Scotland risks losing its position as the global leader in wave and tidal power unless steps are taken to put in place vital infrastructure, according to the head of a green-energy trade body
Jason Ormiston, chief executive of Scottish Renewables, will tell hundreds of experts attending its annual marine-energy conference, in Aberdeen, on Thursday, that Scotland could miss out on creating a multimillion-pound industry if a coherent wave and tidal strategy is not put in place.
Mr Ormiston says: “Scotland has a fantastic opportunity to not only to achieve our own environmental targets but also to do with marine power what Denmark has done with wind power: create a 25,000-job industry that exports its expertise across the globe.
“Over the past year we have seen the marine sector in Scotland making significant steps, in partnership with government, and we’re starting to see action to support the sector’s growth on a variety of fronts, however, we risk losing out to other nations unless we have a strategy in place which details what needs to be delivered in terms of infrastructure and by when.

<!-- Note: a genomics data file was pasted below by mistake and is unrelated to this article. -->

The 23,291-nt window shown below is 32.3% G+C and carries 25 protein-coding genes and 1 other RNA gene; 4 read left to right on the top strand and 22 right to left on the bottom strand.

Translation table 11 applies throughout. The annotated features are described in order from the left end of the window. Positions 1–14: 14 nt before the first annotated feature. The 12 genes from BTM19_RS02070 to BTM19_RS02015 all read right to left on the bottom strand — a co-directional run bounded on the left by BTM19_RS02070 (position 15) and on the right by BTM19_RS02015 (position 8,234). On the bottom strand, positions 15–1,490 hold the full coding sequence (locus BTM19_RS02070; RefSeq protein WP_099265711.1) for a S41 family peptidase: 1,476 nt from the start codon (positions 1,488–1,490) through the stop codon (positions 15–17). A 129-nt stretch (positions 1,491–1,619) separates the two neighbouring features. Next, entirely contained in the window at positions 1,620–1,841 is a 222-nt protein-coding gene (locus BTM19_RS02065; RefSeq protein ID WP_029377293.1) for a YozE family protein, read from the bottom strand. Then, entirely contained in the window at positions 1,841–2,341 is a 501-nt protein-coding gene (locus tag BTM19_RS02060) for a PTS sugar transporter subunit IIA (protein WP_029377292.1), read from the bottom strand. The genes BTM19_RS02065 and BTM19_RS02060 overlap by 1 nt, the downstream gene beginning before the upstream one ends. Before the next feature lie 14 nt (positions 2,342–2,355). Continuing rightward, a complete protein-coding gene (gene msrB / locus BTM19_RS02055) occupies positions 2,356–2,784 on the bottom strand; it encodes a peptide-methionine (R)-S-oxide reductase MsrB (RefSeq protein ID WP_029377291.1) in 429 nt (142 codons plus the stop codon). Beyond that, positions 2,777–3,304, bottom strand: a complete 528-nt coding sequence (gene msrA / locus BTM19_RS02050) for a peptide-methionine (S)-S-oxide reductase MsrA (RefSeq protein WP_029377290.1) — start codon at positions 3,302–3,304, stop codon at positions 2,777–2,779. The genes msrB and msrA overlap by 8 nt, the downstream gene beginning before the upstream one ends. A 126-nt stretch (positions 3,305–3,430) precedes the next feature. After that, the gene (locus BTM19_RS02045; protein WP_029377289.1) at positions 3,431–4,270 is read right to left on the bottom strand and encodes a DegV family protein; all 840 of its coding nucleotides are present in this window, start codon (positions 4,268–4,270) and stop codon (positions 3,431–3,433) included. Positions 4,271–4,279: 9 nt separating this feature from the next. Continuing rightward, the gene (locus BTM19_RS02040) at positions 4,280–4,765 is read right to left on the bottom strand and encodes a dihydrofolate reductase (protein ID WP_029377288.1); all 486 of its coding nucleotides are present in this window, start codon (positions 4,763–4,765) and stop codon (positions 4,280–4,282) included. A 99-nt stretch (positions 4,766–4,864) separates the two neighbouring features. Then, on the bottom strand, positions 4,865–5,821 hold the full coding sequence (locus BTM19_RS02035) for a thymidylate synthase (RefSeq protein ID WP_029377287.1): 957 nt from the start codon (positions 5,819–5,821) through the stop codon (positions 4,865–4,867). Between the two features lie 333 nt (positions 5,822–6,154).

“This conference will help to focus minds on the key actions that need to be taken now to ensure the prize of a booming marine-energy industry by 2020 is won by Scotland.”
Gareth Davies, managing director of Orkney-based Aquatera, is to present a marine-energy route map at the conference which charts the course for Scotland’s marine sector and keep it one step ahead of other countries.
He says: “There is not a year to spare if Scotland is to maintain its world-leading position in wave and tidal energy. We simply must start laying the foundations now.
“The route map we are devising looks at how we can get enough power from the sea to power more than 500,000 homes in Scotland by 2020, as well as securing jobs, rural development and Scotland’s leadership position.
“As well as the energy technologies themselves, it will take a huge amount of investment in the coming years in terms of new boats to instal the devices and new ports for the boats to operate from as well as transmission to bring the power to market.
“This may all sound extremely ambitious, but it if we are to be seen as a leading nation in renewables we must pull out all the stops.”